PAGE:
I was really lucky to work with the ST. ALi Crew for almost 8 years, because I could learn about all the parts of coffee there. They had many talented baristas, including Matt Perger (Founder, Barista Hustle), Ben Morrow(Founder, Manhattan Coffee Roasters) who have gone on to do amazing things in the industry with the help of the platform that ST. ALi gave them. I learned so much about coffee skills, knowledge and mental skills from them. ST. ALi is open 365 days, they are really busy cafés. I would make literally thousands of cups of coffee a day. This situation is pretty hard to manage and make consistent coffee for customers at a busy café. It was an absolutely amazing situation and good to learn how to build career before I started my own company.
It’s my pleasure to continue working with them.
For the baristas who need some motivation, can you tell us about what it takes to become a Latte Art Champion?
As I said, l love coffee and love competition. Keep learning and keep going. That’s my motivation for everything.
What is your favourite part about being in the coffee industry?
Talking with customers and becoming a friend over coffee.
You are an extremely well-rounded coffee professional, what was it like learning to roast coffee?
I really enjoy working in the coffee industry. Now I am starting my own roastery and café in early April. I have experience as a barista, trainer and ambassador for ST. ALi, then I moved to roasting coffee by myself. I learned the roasting skills and knowledge from ST. ALi and Craig Simon (Founder, Criteria Coffee) in Melbourne. This is absolutely such an important skill to build a career as a barista. After learning to roast, I now understand so much more about a coffee and how to get the best out of it.
What is your next big dream?
Of course, I want to be better and better. I started my own company and will open a new roastery and café in Osaka. I want to build a new coffee career here in Japan. I also started a new coffee farm project in Okinawa, in South Japan. This is really exciting! I will share this experience soon! Lastly, I am preparing a new project which is ST. ALi Japan.
Can you please tell us what your favourite way to brew coffee is and what your recipe is for that particular brew method?
I love every coffee, it depends on mood or situation. However, I usually drink pour over and my weapon of choice is the Kalita Wave.
Here is my recipe:
12g of coffee
200ml of water
25 clicks (Commandante Grinder) - This is a medium coarse grind
90° C water, 40 ppm - This means he uses fairly ‘soft’ water with not a lot of mineral content, so probably best to use filtered water, we recommend the BWT Magnesium Mineraliser Jug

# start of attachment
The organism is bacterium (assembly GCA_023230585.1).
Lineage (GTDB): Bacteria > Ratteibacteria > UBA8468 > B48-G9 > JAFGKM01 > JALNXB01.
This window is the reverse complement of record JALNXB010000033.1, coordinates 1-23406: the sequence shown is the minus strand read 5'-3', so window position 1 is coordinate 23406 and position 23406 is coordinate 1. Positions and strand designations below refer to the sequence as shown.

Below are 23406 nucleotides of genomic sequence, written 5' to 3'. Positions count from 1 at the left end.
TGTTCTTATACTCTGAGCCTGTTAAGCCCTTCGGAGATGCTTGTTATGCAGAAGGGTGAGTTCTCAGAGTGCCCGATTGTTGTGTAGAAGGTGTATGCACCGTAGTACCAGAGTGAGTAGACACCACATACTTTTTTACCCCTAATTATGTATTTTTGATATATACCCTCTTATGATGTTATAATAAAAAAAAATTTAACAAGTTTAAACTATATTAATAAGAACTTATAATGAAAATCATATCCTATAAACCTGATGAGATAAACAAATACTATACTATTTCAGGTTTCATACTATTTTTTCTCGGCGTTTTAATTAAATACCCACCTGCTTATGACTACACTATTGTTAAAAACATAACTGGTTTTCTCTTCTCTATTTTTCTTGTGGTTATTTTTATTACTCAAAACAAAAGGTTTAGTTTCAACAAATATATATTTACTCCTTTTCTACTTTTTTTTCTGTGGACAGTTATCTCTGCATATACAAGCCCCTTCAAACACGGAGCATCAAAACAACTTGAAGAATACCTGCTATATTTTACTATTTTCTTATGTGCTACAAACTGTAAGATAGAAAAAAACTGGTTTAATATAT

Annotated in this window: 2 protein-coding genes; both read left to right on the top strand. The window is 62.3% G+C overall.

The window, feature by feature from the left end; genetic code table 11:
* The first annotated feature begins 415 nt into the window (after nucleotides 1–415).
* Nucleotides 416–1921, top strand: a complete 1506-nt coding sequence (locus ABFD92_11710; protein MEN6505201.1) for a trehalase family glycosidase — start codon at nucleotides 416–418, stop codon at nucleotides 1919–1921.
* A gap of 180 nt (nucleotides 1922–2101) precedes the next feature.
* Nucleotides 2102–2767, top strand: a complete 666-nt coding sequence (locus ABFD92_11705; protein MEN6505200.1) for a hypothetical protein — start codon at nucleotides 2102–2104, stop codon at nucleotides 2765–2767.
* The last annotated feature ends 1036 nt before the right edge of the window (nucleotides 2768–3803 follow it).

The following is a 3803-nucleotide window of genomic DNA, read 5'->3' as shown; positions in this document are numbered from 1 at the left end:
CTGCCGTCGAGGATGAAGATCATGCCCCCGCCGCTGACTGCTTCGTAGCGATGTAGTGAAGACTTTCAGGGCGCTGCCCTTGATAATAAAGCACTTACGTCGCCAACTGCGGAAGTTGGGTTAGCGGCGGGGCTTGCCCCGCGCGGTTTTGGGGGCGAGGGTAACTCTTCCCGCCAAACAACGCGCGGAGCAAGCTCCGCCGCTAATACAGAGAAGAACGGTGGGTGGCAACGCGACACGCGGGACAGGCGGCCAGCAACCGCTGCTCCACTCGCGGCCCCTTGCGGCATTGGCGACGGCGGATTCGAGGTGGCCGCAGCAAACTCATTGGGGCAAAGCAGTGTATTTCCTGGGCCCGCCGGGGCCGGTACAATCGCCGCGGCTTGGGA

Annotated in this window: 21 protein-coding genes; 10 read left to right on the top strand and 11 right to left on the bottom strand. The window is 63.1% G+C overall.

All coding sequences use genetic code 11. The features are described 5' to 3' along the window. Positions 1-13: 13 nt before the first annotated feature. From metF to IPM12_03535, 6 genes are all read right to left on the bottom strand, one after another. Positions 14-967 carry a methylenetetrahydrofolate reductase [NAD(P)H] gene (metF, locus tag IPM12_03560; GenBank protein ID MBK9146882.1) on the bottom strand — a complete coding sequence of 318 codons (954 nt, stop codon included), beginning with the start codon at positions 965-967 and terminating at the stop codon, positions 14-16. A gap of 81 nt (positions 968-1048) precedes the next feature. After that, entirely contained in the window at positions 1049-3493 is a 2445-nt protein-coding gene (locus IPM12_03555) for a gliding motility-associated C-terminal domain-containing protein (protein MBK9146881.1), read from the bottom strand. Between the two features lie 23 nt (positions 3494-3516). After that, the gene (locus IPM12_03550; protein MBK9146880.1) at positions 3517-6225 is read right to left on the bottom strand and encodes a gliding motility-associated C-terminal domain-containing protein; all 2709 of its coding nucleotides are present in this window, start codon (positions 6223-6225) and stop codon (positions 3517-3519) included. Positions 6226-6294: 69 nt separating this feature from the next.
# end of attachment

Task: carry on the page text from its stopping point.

Method: First pour - 40g, Second Pour - 40g, Third Pour - 120g
Total brew time is 2:15sec
Have a wonderful coffee experience!
Congratulations to all the lucky winners and thank you to everyone who entered over the last two weeks. One of our favourite parts of running this competition on social media is hearing all your coffee stories and adventures, always reminds us how much coffee impacts people’s lives!
Day Three - December 12th: Mastertons Christmas Hamper worth R1700 sponsored by Mastertons Coffee
Day Four December 13th: Wacaco Picopresso, compact, portable espresso maker, sponsored by MoreFlavour
Day Six - December 15th: Coffee for a Year + Coffee Mag Subscription sponsored by Discover Great Coffee Club, valued at R2400
Day Seven - December 16th: Hario Pour-Over Set and Skerton Mill Grinder, sponsored by Equipment Cafe, valued at R1700
Day Eight - December 17th: TWO WINNERS - MiiR Assorted Flasks, each prize valued at R1500, sponsored by MiiR SA
Day Nine - December 18th: Go Grinder - Electric portable grinder from Timemore, sponsored by MoreFlavour valued at R2500
Day Eleven - December 20th: The New Nespresso Vertuo Next valued at R3500
Day Twelve - December 21st: Ratio 6 Filter Brewer sponsored by Electrical Industries, valued at R6500
We popped into The Barn Owl over the festive season to give some hugs and support the team with our patronage after the tragedy that they experienced just before Christmas.
Chatting to Ryan he said the response to their appeal for help, "makes me believe that people are good and there is good in this world. We have paid for the next 4 years of school for the children that were left orphaned by the accident."
We were bowled over by their resilience. What a lovely experience. Delicious coffee as always. I tried the Breakfast Bowl for the first time, because Ryan described it to me as "Perfection!" He was not wrong. It was scrumptious.
The kids in our party were enamoured with the playground and the "best chicken nuggets ever".
And what more can we say about the setting and the beautifully designed cafe? The industry voted at the end of last year and Barn Owl Midlands walked away with the Coffee Magazine Award for Best Cafe Design presented by Vision Works Optometrists.
"We will have to see what direction we take here, we're not sure what needs to shift yet, but there will be changes for Barn Owl. But we'll all be ok."
You can still be part of the ongoing support of the team affected here.
The small things matter. Even more so these days.
It is more difficult than ever to look up and take stock of the moments. We are all trying to get back what we’ve lost. To start something new. To claw back our freedom. To accept that things will likely never be the same no matter how hard we try.
And so we need to find joy in the small victories. Celebrate each other. Savour each sip of the delicious cup of coffee you’re drinking. Take a moment to respect the people that grew it. Take a moment to respect the person who brewed it.
So as we face another summer of uncertainty, not knowing if and when a new set of regulations will change everything all over again, let’s remember to celebrate.
Make that cocktail or mocktail you’ve been threatening to try out at home. Visit that new cafe you haven’t had a chance to get to yet. Spend a few minutes learning your favourite barista's story. Buy a coffee from a new origin country. Experiment with it, see how it tastes at different times after it’s been roasted. Up your water game at home.
We can’t control much, but we can make the small things count.
Hope your summer is full of mini celebrations. They matter.
Thank you for your support! All our best, Mel and Iain